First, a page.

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'It's only been around for three years, and it's opened up the world'

Those who suffer from Rett Syndrome are unable to speak or move their hands, but eye gaze technology is allowing them to communicate.

Image: Joe Lawlor

TO CALL RETT Syndrome a rare disease would be an understatement.

There are around 70 cases of it in Ireland, almost exclusively affecting girls. While a child is born normally, mental and physical symptoms like losing the ability to speak and distinctive hand movements arrive when the child is between 6 – 18 months old.

Ultimately, it means that actions we take for granted every day like talking and communicating with the world are impossible under normal circumstances.

But there are developments in this area, and the secret of giving those with Rett Syndrome an outlet lies in eye gaze, a technology which allows you to carry out actions on your PC or tablet by simply looking at your screen.

Joe Lawlor, a co-founder of the Rett Syndrome Association of Ireland, has a daughter who suffers from the illness. His 13-year-old daughter, Nathalia, has Rett Syndrome but after getting a Tobii Eye Gaze camera and a Surface Pro 4, she can communicate with her family and friends.

“It’s only within 6 – 18 months that they start losing any abilities that they gained,” explained Lawlor. “So my little girl was able to use her hands, she was able to babble, she was able to eat, pick up food and put it in her mouth and now she’s unable to do any of that. She has no purposeful hand movement, she can’t talk, she can’t move her head and look at something”.

What she does have control over is her eyes and now that there’s technology there… her sister and myself, we’re connecting more with her now because she’s able to show us what she can do. It brings in the whole family around her. There’s much more communication around Nathalia.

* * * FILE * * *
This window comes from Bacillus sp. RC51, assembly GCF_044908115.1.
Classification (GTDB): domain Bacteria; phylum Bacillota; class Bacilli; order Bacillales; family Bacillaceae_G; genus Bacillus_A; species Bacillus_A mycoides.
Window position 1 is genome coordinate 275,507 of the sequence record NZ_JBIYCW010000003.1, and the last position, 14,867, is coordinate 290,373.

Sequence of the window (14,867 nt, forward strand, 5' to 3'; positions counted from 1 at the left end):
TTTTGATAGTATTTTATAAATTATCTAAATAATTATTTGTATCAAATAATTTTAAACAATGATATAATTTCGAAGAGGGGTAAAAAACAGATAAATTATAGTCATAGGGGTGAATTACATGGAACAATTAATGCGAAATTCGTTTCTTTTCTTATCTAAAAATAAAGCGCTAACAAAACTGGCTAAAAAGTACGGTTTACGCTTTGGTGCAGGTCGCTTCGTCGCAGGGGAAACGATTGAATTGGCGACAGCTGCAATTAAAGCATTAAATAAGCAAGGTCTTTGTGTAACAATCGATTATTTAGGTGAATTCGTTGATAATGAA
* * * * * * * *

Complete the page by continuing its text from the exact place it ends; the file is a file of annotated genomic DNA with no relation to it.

The software in question is Tobii Dynavox, which allows those with hand and speech impairments to communicate and work a machine using their eyes.

Source: Tobii Dynavox/YouTube

Both Lawlor and the Rett Syndrome Association of Ireland are currently organising an event based on the technology and what it can do for those affected.

Aimed at both parents and speech and language therapists, the aim is to educate both groups about the technology and bring it to the attention of the HSE and schools and get processes in place.

“At the moment, what we have is we’re trying to educate the speech language therapists, to recommend these devices for our children,” says Lawlor. “We want to educate them and get them trained up to them because they’re going to be the experts with these devices when a child comes along”.

When trained up properly, it means that they can properly gauge a child’s cognitive ability as well as allow them to communicate simple things like saying they’re hungry, or are experiencing pain somewhere.

IMG_5431 The Tobii Dynovox which allows people to communicate and carry out actions with their eyes. Source: Joe Lawlor

There are some obstacles facing those families who want to use this technology. One is training professionals and giving children the necessary amount of time to learn how to use it. Lawlor likens it to learning a guitar. You wouldn’t spend half an hour practicing and then give up because you’re not skilled at it and the same applies here.

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Yet since those with Rett Syndrome can’t speak, there’s no way to tell how effective the training is in the short-term, and it can lead to some giving up before the results begin to show.

The other obstacle is a familiar one. Like all new technology released, the cost of something like this is always high.

“The camera itself that tracks your eyes, that’s €2,000 and the software itself ranges from €600 upwards,” Lawlor explains. “Because of that, a lot of families don’t have access to it and they’re turned down by schools and the HSE because of the pricing”.

Despite the drawbacks, things are looking more optimistic for those with Rett Syndrome and similar conditions. The fact that such technology exists is a massive boost and what it brings is far greater than the asking price. It’s hoped that April’s event will act as a catalyst of sorts for this technology and start something new.

There’s so much more than cost, it opens up the child’s ability to communicate effectively… and it will take a while to teach it but let’s start now. It’s only been around for three years, and it’s opened up the world for those who couldn’t communicate.

The Tobii Eye Gaze event will be held on the 8-9 April at The Portlaoise Heritage Hotel in Portlaoise. Those interested can email the Rett Syndrome Association of Ireland at info@rettsyndrome.ie

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About the author:

Quinton O'Reilly

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